If you are like me and remain eternally fascinated about how exactly Ted Mosby met Tracy McConnell or indeed the progress of Dr Sheldon Cooper’s unlikely relationship with Dr Amy Farrah Fowler, you may have noticed that the state broadcaster E4 is to shut down on polling day. They have a short trailer to this non-broadcasting event featuring a stereotypical couch-potato and television addict with his hands poised over a large switch ready to shut down the channel so people will get out and vote, all to the tune of pioneer synthesiser band Hot Butter’s ‘Popcorn’. The rationale is that without the allure of American sitcoms and dramas, – E4 does not show reruns of any British comedies – structured reality shows featuring the upper classes at leisure or soap operas about the life of ordinary Chester folk, people will feel an impulse to abandon their sedentary behaviour and take a short walk to the nearest polling booth, assuming they have registered to vote. It does seem to be all quite virtuous.
Or is it? What this state broadcaster is not telling you is that the channel is not off-air for the entire 13 hours that the polling stations are open. E4 resumes broadcasting at 7PM, three hours before the polling ends. Thus the channel will deprive the habitual watchers of daytime television their entertainment and, assuming that these viewers won’t just simply switch channels, will instead have them rise en-masse from their sofas to march joyously into a polling booth to exercise their hard-won democratic rights. However, if someone has been at work all day in a job that actually pays taxes to the State whose government is being determined, E4, by their own logic, will happily keep that person distracted until the polling stations close. Thursday night is, after all, the day when all the new episodes of US sitcoms are broadcast on their channel for the first time. Dr Leonard Hofstadter and Dr Sheldon Cooper will have an argument over the joint authorship of a physics paper, I understand.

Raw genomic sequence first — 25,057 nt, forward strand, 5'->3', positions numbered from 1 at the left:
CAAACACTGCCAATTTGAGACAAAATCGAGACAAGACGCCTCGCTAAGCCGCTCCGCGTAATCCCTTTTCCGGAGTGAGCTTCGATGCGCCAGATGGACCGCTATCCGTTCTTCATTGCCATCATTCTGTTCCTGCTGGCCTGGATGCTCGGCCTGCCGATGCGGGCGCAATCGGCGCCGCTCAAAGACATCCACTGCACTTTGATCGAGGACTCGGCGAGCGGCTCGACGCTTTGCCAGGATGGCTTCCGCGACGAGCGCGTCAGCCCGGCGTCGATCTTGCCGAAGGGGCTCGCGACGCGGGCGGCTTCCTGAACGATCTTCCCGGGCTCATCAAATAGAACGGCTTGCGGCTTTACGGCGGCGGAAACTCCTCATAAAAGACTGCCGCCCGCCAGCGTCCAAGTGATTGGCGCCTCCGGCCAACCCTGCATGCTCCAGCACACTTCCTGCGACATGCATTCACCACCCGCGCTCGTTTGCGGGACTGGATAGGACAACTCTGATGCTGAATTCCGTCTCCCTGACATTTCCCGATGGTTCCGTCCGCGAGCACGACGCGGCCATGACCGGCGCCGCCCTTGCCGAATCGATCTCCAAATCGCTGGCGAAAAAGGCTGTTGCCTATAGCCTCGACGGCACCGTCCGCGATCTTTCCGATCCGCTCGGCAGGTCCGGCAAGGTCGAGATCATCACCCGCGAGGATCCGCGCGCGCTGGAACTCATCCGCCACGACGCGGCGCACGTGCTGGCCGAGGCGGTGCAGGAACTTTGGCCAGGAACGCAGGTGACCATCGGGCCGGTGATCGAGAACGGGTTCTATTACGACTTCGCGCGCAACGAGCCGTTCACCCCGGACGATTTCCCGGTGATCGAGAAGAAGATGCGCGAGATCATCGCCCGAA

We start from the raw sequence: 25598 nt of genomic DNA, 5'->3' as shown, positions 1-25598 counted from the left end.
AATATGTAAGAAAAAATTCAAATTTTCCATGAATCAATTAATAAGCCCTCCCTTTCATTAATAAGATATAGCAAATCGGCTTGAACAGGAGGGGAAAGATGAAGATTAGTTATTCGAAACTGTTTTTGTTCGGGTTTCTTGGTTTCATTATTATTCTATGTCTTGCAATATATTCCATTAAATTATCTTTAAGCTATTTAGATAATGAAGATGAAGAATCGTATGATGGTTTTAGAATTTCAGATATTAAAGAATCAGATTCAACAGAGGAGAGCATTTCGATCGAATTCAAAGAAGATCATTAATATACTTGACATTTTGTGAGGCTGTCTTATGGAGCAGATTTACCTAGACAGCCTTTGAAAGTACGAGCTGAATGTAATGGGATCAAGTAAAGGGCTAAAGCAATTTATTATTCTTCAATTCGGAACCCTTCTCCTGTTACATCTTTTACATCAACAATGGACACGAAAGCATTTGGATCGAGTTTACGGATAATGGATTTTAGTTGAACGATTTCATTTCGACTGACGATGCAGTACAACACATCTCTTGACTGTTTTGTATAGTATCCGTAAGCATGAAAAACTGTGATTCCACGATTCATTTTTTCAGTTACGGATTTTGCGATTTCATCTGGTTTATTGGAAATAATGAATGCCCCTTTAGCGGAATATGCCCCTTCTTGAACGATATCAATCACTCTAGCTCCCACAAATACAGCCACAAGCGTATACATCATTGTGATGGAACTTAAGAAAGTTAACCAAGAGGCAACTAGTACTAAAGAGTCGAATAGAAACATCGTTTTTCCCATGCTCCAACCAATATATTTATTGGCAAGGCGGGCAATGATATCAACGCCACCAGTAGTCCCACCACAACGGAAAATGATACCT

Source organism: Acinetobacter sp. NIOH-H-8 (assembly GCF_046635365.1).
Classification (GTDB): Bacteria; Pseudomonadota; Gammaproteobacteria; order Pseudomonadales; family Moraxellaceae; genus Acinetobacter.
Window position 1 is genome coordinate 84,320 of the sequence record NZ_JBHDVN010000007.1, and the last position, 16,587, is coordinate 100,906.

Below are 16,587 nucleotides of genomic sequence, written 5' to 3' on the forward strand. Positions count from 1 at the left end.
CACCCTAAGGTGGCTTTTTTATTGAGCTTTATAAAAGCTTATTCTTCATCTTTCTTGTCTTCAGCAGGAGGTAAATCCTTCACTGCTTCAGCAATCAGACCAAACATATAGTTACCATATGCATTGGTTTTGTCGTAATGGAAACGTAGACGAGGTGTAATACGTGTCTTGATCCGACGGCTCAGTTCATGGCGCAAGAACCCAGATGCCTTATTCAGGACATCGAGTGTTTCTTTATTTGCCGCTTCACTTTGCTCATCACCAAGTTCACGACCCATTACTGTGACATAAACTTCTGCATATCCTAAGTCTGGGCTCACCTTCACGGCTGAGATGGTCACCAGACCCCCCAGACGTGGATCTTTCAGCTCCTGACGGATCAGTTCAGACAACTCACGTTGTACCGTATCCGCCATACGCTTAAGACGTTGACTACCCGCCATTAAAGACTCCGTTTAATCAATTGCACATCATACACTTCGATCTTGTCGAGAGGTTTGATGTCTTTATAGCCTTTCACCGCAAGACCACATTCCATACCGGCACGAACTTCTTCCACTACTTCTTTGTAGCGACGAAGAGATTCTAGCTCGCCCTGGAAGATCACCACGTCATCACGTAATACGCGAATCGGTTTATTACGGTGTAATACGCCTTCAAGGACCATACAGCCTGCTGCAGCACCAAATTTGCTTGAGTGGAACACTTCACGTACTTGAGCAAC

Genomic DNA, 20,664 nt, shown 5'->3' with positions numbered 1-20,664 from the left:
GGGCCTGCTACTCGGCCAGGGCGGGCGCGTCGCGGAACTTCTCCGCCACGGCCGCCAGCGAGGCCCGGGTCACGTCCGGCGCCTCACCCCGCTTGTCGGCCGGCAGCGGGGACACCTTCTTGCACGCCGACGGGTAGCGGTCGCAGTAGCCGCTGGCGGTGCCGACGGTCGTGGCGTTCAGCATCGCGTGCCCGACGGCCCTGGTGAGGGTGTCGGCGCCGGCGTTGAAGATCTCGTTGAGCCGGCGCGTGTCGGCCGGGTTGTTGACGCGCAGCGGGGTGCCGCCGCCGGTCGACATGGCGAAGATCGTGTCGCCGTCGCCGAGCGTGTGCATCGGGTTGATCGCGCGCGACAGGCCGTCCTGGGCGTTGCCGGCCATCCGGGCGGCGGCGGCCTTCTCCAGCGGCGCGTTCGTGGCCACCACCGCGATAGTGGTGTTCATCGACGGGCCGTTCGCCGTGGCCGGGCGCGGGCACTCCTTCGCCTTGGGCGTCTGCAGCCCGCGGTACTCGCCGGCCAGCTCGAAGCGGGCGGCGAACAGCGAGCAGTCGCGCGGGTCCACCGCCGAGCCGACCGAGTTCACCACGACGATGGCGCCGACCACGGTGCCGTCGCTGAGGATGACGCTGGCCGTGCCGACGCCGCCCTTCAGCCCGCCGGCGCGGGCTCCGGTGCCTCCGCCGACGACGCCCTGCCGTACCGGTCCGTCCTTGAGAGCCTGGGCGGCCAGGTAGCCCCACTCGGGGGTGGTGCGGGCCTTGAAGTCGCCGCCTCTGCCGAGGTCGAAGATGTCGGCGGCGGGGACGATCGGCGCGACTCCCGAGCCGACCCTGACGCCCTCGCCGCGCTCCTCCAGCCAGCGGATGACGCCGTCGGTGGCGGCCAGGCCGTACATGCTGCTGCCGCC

E4 may have a commercial reason for resuming broadcasting when their trailer states they will be off-air, thanks to the not-so-unique way they are funded. They do get their revenue from advertising and the most valuable eyeballs are those who have money, which will be people who are in paid work. Daytime TV watchers are simply not as economically significant to advertisers, harsh but true. It may therefore be uncharitable to suggest this state broadcaster wants its viewers who are more likely to be the recipients of welfare to go out and vote but not the those who actually pay for it. However, E4’s smug claim to be off-air to encourage the totality of their viewers to value democracy is bogus. This election is the most closely-fought in decades. Based on their own trailer, the state broadcaster wants the people who are most likely to have to pay for Labour’s wrecking of the economy to stay at home on polling day.